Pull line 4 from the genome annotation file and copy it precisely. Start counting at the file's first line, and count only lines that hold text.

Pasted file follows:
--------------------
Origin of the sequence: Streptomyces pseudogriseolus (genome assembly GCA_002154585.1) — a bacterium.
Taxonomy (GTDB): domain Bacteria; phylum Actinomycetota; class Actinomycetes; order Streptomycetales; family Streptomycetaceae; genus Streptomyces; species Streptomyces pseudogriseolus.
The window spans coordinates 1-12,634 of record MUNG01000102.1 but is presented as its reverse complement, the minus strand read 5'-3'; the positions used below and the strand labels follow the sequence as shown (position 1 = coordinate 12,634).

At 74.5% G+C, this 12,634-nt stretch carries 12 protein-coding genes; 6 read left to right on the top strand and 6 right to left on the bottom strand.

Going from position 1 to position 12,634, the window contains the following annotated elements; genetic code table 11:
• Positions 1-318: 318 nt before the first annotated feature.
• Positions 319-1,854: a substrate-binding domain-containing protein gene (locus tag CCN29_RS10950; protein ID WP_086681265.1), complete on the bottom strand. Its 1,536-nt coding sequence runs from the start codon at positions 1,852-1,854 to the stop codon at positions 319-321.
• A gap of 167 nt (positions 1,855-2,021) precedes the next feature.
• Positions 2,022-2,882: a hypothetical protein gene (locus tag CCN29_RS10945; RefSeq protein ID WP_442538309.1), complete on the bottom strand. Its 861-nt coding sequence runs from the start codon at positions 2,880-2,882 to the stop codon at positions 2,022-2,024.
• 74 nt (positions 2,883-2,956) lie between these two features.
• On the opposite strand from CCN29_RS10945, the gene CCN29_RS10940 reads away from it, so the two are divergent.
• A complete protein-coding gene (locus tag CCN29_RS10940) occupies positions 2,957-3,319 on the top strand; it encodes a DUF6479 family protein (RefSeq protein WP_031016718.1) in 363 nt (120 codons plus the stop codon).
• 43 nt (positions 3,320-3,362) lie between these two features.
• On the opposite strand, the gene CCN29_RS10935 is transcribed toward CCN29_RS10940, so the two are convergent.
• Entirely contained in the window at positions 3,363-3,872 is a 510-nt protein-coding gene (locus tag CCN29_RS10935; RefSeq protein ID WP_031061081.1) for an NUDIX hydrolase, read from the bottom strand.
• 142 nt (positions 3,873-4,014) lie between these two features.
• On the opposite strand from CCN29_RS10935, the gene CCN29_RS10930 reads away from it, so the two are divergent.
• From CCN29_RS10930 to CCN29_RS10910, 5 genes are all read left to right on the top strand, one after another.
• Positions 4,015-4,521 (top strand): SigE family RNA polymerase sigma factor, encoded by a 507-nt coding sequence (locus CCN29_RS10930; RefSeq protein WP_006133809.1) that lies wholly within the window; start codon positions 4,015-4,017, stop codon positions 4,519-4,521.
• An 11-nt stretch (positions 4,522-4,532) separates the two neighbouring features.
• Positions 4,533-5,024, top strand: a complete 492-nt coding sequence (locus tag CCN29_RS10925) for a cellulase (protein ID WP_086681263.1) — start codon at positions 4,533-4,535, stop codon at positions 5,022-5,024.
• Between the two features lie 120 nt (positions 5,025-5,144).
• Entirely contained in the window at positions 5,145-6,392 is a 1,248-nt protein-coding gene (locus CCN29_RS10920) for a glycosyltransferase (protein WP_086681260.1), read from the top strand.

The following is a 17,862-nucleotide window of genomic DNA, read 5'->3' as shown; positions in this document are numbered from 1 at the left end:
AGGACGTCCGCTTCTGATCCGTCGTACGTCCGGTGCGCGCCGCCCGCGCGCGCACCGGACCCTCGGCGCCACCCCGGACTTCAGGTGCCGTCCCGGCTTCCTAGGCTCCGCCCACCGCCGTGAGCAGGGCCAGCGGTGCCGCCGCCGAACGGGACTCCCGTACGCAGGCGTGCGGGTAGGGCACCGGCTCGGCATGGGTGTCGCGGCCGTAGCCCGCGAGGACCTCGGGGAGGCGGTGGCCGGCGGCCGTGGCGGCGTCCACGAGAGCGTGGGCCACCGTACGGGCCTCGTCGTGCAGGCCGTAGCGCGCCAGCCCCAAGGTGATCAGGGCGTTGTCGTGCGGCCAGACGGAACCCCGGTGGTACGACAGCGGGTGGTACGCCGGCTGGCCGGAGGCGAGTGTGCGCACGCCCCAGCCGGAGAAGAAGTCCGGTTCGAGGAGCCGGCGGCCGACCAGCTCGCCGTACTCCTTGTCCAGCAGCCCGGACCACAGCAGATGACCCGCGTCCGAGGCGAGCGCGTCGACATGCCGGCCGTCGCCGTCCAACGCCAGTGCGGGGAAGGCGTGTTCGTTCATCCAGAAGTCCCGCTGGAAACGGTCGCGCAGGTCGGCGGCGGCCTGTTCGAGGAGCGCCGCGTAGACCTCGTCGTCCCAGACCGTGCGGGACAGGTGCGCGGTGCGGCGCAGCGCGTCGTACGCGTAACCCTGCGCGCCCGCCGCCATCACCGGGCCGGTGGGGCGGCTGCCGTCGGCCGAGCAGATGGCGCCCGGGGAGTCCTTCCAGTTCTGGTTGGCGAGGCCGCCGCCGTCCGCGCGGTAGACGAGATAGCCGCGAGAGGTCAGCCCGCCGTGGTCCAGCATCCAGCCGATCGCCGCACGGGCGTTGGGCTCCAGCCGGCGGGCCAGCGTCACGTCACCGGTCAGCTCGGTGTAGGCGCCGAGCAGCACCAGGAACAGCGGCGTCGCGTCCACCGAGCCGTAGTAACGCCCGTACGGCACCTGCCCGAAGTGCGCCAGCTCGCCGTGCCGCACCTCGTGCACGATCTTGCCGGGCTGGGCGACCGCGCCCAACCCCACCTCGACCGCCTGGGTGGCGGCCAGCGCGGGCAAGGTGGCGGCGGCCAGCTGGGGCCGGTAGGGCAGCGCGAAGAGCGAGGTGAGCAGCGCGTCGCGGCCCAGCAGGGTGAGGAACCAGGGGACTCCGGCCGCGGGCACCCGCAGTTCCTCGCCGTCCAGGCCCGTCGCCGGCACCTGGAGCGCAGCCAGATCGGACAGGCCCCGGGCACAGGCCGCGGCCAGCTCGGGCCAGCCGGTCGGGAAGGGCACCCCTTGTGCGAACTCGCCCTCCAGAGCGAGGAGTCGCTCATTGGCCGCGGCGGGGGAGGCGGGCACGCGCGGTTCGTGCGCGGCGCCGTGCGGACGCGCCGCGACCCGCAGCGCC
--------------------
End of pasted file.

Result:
At 74.5% G+C, this 12,634-nt stretch carries 12 protein-coding genes; 6 read left to right on the top strand and 6 right to left on the bottom strand.